For the second straight year, the College Football Playoff is at an impasse for a final seed: do we take a conference champion that doesn’t really bode the best resume? Or do we take the one-loss team that slipped late but still could have a good shot at winning it all?
No one envies that group, it’s hard enough to narrow down 120+ teams to four, nearly impossible really. SOMEONE is going to be left out no matter how you slice it, whether it’s Ohio State, Alabama, or hell, even USC (go look at their resume), but there’s a major problem here to me: there’s not a fair shot for everyone.
Think about it.
We’re debating whether or not a two loss team should be in over a one-loss team, but ignoring an undefeated team because their program is, essentially, not old enough. Because UCF is a younger program than Ohio State and wasn’t able to embed itself into a “historic” conference, therefore their title and undefeated record is diminished.
Take the helmets out of it and let’s compare schedules:
This isn’t a knock to what Ohio State has done this season, they’ve had ups and downs, but when they’ve been dominant, they’ve been dominant. So has UCF, and more to a point, UCF has been dominant in pretty much every game they’ve played with the exception of a good USF team and a great Memphis team. They even went out their way to schedule TWO Power 5 programs, having one get cancelled (weather) and completely dominate the other. What else is a program like that supposed to do? If they’re being punished for an inferior conference, why not punish Oklahoma for an inferior Big 12? Or Georgia for a really bad SEC, specifically the SEC East?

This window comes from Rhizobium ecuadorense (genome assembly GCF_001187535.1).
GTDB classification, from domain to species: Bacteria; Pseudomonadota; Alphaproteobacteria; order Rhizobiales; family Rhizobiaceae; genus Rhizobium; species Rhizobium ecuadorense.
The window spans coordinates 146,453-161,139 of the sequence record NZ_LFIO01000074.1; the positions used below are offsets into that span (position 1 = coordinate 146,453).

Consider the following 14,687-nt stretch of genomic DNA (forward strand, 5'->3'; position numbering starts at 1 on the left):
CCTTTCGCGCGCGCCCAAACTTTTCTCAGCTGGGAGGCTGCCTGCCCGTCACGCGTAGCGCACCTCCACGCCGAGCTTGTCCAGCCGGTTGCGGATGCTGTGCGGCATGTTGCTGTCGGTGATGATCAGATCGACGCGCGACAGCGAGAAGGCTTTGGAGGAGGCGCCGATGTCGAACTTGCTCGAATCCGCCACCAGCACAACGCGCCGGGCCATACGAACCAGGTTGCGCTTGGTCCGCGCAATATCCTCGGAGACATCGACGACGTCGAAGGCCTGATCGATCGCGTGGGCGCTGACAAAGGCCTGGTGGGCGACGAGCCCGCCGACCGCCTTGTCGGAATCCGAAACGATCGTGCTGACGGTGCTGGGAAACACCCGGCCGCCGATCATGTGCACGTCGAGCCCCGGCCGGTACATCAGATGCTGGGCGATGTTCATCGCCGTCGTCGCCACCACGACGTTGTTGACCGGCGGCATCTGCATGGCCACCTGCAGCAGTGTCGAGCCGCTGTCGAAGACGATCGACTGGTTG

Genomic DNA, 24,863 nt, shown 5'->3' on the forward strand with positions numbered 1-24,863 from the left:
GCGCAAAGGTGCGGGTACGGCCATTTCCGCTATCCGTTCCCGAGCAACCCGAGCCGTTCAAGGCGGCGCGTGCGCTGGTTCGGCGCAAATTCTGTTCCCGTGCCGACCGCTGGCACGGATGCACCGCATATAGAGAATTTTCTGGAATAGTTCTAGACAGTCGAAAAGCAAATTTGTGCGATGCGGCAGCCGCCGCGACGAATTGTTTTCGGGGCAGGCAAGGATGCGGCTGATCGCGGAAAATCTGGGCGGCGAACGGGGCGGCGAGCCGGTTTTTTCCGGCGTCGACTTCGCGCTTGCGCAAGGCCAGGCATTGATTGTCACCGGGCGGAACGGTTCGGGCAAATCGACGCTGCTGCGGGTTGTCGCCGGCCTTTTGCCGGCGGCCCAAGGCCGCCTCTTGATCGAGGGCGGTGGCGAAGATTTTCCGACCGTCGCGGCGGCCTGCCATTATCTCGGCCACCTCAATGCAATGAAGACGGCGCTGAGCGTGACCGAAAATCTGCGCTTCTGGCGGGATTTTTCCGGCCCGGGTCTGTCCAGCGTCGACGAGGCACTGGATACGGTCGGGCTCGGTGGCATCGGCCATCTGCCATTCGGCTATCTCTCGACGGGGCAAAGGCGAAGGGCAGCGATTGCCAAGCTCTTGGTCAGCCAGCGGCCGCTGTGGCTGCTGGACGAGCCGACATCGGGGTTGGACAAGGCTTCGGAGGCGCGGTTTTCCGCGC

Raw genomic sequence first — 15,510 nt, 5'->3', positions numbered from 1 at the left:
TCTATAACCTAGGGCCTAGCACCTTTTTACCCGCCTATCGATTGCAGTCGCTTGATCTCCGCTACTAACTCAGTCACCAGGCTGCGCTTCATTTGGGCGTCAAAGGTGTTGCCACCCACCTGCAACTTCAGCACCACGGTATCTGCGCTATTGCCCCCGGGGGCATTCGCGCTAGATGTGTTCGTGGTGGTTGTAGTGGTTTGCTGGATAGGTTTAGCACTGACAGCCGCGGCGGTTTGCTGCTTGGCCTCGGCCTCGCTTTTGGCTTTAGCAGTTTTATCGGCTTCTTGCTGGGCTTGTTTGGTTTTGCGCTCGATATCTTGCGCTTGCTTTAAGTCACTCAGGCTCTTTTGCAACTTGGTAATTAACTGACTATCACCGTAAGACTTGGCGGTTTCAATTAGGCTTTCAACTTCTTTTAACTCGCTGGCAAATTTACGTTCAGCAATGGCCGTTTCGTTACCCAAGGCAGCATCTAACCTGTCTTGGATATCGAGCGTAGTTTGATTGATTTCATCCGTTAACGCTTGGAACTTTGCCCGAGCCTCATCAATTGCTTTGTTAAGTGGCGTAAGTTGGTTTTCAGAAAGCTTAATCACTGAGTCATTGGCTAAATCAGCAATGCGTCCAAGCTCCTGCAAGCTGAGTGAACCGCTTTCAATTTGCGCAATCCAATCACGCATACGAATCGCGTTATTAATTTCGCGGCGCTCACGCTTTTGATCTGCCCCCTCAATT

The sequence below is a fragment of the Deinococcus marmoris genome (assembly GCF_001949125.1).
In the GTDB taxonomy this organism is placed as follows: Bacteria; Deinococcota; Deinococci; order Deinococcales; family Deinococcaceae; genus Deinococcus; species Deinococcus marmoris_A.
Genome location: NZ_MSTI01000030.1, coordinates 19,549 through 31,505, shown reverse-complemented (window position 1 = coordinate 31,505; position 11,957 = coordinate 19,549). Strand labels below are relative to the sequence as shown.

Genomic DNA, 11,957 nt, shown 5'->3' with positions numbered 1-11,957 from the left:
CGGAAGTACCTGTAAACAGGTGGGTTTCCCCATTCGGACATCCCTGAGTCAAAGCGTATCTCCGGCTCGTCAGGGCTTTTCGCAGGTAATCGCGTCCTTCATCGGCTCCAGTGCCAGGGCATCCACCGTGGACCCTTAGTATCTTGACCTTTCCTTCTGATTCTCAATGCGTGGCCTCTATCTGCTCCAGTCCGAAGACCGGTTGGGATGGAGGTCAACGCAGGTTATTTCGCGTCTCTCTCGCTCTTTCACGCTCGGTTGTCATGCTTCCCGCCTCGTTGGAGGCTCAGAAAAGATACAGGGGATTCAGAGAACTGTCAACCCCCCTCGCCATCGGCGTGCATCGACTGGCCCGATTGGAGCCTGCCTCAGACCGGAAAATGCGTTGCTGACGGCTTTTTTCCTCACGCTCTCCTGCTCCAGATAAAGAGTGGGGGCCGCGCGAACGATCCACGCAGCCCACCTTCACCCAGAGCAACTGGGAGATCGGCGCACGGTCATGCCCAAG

No. UCF isn’t a “top 4” team so to speak. You can’t, under any circumstance, rank them higher than Clemson, Oklahoma or Georgia and you likely cannot put them over Alabama or Ohio State.
But you can make an argument for #6, therefore giving them the chance to prove themselves on the field. If this is about the players, or about the game, why not give guys who’ve earned it the chance to play? How many seasons do they have to go undefeated before they get the chance? It’s simply a class system in College Football that no one wants to directly admit exists, they just call it “playing with the big boys” even though those “big boy” programs are only deemed as such because they’re older. You could reasonably interchange the mid to weakest parts of Power 5 conferences with top Group of Five programs and you would see a moderate improvement. Put UCF or Memphis in the Big 12 or Big 10, they’d have as much of a shot as anyone.
In any professional sport, there’s a determined criteria for making the postseason. In the NFL, you win your division, you’re in, you play well enough to be one of the two best remaining teams in your conference, you’re in. NBA requires you to be in the Top 8 within your conference.
Now, as I mentioned before, that’s a little bit harder to do with 120+ teams in college football. I’ve also been a major proponent of the Group of 5 investing in themselves, taking advantage of cord-cutting and streaming options and forming their own playoff. You could bring in a host of sponsors to help pay for these options and make your games actually meaningful. If the Old Guard isn’t going to let you play with them, create your own, they’re breaking off from you anyway. There is seriously no point in continuing to live up to the farce that the Power 5 Conferences and Group of Five Conferences are considered the same entity. There’s a reason the BCS scoring system went away and was replaced by a committee. To make sure a Boise State didn’t sneak in via computer.
Every week, every season, the hypocrisy of college football gets exposed as the gap closes and every season we try harder to ignore it. Give the 5 power conferences an auto bid, and have a wildcard seed that can extend to either a deserving P5 group, or an undefeated G5 team that deserves a shot, at least give them a chance.